The U.S. and Turkey Go Their Separate Ways

Feb 25, 2018 | 18:11 GMT

The decline in U.S.-Turkish relations owes to a fundamental loss of trust.

The Syrian civil war has put an end to the ability of the two countries to work through their differences behind closed doors and find a mutually agreeable solution.



  • After flourishing for several decades, the strategic partnership between the United States and Turkey has reached what U.S. Secretary of State Rex Tillerson called a "crisis point."
  • The countries' diverging interests in the Syrian civil war have put them increasingly at odds over the past several years.
  • As Turkish President Recep Tayyip Erdogan seeks re-election, he will continue to stand up to Washington to curry favor with voters, at the expense of his country's alliance with the United States.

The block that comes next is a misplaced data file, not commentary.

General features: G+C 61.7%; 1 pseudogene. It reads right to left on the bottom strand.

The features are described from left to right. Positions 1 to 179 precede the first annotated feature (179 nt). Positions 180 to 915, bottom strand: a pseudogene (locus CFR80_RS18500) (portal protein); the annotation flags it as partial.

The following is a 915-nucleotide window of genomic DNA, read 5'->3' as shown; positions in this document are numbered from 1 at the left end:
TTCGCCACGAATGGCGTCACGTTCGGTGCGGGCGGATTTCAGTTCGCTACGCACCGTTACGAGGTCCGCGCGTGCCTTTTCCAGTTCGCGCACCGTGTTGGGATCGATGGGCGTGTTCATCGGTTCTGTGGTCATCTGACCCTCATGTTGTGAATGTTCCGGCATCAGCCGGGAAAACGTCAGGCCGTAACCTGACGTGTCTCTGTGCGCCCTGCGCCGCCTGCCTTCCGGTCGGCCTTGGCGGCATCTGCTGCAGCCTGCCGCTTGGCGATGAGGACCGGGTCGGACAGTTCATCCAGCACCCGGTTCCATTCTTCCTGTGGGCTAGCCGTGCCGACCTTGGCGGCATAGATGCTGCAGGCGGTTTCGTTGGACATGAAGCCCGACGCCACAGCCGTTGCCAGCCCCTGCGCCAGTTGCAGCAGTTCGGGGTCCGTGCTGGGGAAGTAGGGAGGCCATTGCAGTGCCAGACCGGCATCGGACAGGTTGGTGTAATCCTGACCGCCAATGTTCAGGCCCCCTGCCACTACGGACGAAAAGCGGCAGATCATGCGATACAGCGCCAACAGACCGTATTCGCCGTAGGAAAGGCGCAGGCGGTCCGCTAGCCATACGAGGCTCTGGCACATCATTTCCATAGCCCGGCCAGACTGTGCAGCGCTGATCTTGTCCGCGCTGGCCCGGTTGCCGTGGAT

U.S. Secretary of State Rex Tillerson recently said what many analysts have long been thinking: The relationship between Turkey and the United States has reached a "crisis point." The two countries' strategic partnership has been increasingly rocky as Washington and Ankara take diverging approaches to the Syrian civil war. But more than protracted policy disagreements, the decline in U.S.-Turkish relations owes to a fundamental loss of trust. Visits by key U.S. government personnel -- including Tillerson and national security adviser H.R. McMaster just this month -- have only papered over the widening rift. Although officials on both sides reaffirm the alliance's value at every public opportunity, the challenges facing the two countries may now be too great to overcome....

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